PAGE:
Nebraska is setting records in below zero temperatures! Record lows that we haven’t seen in a while bring health concerns such as frostbite to ears, nose, cheeks, fingers, and toes and hypothermia. Bundling up and avoiding prolonged time outdoors helps your extremities, but did you know the extreme cold temperatures can also be dangerous to your eyes?
You all have probably experienced it, that “cold snap” when you step outside and your eyes immediately tear. Tearing means the extreme cold air or wind evaporated the thin layer of oil and aqueous called the tear film that protects the sensitive nerves of your cornea. Your eyes tear excessively to protect your fragile eye tissue.
On average, the eyes blink 15 – 20 times per minute, distributing the tears and keeping the surface of the eye moist helping to protect the cornea. Cold temperatures cause eye blood vessels to constrict and corneal and lid tissue to freeze or get frostbite. As a doctor in Winter Park, CO I treated many people for pain, blur, halos, and even vision loss due to corneal damage from extreme cold tempatures, wind, and snow.
Tips To Protect Your Eyes
Protect your eyes from extreme cold outdoors and when skiing or snowboarding with the following tips.
1) Use eye drops 10 minutes before going outside such as Systane Complete. Keep a bottle next to your body and apply again if you are outdoors for a long period.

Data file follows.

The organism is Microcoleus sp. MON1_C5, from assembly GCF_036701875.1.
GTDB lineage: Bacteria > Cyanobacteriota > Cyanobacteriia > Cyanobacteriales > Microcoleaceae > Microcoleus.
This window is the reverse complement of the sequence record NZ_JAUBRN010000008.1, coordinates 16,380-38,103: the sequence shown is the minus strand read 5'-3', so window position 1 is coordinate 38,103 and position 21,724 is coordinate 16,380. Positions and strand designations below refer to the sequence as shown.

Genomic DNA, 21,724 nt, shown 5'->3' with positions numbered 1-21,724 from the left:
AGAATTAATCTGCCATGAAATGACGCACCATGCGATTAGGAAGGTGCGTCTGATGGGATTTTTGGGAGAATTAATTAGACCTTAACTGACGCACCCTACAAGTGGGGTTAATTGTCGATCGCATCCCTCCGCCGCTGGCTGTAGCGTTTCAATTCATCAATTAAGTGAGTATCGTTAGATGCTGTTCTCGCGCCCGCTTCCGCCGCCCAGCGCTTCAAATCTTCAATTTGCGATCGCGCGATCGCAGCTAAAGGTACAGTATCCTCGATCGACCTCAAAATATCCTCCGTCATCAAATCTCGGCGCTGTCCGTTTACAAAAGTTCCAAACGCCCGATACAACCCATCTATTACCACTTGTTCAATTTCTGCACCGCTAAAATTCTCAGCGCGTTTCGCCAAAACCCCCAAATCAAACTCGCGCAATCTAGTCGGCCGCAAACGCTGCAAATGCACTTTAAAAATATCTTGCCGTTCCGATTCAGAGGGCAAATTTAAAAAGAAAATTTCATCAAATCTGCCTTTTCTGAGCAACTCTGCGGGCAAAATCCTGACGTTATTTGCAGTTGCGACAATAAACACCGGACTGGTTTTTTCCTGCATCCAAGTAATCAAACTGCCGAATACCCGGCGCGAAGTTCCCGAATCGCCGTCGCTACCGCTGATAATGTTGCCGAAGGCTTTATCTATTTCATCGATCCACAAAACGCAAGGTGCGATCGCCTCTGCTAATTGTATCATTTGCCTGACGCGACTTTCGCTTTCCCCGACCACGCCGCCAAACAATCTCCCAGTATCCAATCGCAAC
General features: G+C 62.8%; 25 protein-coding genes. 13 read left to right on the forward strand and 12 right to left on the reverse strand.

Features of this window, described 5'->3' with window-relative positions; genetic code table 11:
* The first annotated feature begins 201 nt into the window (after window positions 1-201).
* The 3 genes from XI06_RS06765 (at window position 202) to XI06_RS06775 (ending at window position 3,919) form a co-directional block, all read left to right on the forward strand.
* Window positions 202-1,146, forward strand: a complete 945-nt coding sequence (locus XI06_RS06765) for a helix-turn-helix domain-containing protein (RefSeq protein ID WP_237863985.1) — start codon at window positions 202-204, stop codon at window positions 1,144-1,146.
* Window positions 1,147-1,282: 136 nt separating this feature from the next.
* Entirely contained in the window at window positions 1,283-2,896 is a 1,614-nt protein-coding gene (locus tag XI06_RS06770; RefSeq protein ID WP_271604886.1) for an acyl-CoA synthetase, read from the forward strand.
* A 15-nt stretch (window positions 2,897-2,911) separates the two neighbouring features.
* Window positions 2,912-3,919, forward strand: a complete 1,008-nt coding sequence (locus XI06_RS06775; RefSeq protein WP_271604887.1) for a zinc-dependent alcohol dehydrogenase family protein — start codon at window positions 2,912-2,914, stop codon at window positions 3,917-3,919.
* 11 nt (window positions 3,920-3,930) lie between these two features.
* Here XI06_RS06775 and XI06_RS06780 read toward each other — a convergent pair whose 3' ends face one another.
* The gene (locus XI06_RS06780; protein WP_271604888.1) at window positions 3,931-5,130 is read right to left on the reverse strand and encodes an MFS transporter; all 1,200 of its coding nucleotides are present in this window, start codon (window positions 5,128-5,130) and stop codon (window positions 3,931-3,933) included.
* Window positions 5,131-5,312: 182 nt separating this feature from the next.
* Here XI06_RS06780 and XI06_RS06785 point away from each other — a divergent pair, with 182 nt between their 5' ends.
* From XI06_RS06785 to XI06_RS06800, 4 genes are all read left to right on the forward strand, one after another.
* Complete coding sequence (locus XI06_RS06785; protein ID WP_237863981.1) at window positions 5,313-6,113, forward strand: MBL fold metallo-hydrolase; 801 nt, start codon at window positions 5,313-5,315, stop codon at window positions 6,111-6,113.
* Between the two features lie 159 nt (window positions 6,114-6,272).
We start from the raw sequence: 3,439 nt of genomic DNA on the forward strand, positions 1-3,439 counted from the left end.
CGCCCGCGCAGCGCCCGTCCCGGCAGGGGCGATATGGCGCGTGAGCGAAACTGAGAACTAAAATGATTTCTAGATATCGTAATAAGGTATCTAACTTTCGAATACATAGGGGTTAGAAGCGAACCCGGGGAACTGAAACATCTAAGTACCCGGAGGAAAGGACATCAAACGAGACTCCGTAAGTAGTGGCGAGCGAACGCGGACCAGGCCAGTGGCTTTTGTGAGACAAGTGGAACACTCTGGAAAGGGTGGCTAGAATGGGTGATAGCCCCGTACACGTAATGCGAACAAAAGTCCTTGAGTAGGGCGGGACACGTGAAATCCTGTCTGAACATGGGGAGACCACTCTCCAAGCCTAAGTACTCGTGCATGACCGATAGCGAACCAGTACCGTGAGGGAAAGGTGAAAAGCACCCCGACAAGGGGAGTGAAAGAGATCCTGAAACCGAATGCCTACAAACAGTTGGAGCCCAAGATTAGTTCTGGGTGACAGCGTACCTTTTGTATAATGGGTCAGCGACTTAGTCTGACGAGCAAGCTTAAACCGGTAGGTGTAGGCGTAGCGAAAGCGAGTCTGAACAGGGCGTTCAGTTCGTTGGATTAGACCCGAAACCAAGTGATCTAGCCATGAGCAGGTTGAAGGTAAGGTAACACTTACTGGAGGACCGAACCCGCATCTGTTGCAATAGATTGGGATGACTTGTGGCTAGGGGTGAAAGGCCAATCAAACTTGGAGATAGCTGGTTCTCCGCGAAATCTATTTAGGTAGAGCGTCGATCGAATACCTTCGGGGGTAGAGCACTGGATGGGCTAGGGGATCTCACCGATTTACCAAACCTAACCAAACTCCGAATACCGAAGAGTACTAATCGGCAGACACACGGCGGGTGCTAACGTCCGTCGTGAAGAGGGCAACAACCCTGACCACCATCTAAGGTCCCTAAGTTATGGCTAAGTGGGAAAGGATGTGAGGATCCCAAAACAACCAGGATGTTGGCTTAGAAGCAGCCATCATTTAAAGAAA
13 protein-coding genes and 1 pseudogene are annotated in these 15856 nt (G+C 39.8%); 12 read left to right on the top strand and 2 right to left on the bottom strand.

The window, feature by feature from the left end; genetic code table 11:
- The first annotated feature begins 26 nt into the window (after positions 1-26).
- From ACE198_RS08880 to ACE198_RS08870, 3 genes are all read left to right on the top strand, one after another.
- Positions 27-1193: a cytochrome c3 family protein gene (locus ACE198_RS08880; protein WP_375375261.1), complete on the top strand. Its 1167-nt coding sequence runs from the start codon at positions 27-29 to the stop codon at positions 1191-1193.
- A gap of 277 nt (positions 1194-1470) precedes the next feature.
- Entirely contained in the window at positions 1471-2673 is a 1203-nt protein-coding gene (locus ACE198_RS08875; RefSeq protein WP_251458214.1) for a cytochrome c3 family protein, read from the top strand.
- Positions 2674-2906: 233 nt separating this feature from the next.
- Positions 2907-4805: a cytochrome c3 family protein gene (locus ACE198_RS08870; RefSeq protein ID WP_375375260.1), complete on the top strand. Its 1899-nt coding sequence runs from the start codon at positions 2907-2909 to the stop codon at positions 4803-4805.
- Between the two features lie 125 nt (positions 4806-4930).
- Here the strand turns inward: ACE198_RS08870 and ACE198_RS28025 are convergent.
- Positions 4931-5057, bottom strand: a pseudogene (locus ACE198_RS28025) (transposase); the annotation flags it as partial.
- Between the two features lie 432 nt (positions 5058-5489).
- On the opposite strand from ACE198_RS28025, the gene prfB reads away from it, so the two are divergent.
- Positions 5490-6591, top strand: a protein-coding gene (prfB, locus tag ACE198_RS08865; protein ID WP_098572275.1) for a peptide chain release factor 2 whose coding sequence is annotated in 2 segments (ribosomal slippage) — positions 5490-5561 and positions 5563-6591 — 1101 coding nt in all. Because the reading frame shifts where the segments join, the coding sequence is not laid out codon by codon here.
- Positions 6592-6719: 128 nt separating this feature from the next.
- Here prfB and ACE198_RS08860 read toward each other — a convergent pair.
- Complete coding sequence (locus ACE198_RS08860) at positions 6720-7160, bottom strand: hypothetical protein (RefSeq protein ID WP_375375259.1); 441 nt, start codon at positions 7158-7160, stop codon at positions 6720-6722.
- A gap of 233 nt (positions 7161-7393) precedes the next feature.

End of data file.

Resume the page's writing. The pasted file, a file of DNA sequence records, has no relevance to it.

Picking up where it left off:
2) Blink more frequently when outdoors to help rewet your tissue and prevent frost build up on eyelashes.
3) Warm body temperature helps protect your eyes from the extreme cold. In addition to overall exposure to the cold, reflections off snow can significantly increase the UV exposure and cause light sensitivity. Wear sunglasses or goggles that wrap or seal around your face to help keep warmth and protect from wind, cold, and UV rays.
Not all winter eye issues happen outdoors. Extreme cold weather means turning up the heat or sitting in front of the fireplace which makes the air dry and can contribute to dry eyes. It also means more time binge-watching TV or movies for all ages or spending more time playing computerized games. Prolonged device use can cause dry eye and eye strain from posture and reduced blinking. Everyone in the family should take breaks from TV and digital devices (where you tend to blink less) and play games or try a new activity. I advise my patients to follow the 20/20/20 rule – for every 20 minutes watching, take a 20 second break, and look 20 feet away or out the window.
I recommend using a humidifier or diffuser in your home or office to help increase moisture in your air. Staying hydrated and drinking 64 oz of water a day is especially important for stabilizing your tear film and eye health. I’m a fan of the occasional hot chocolate too! Stay warm Nebraska!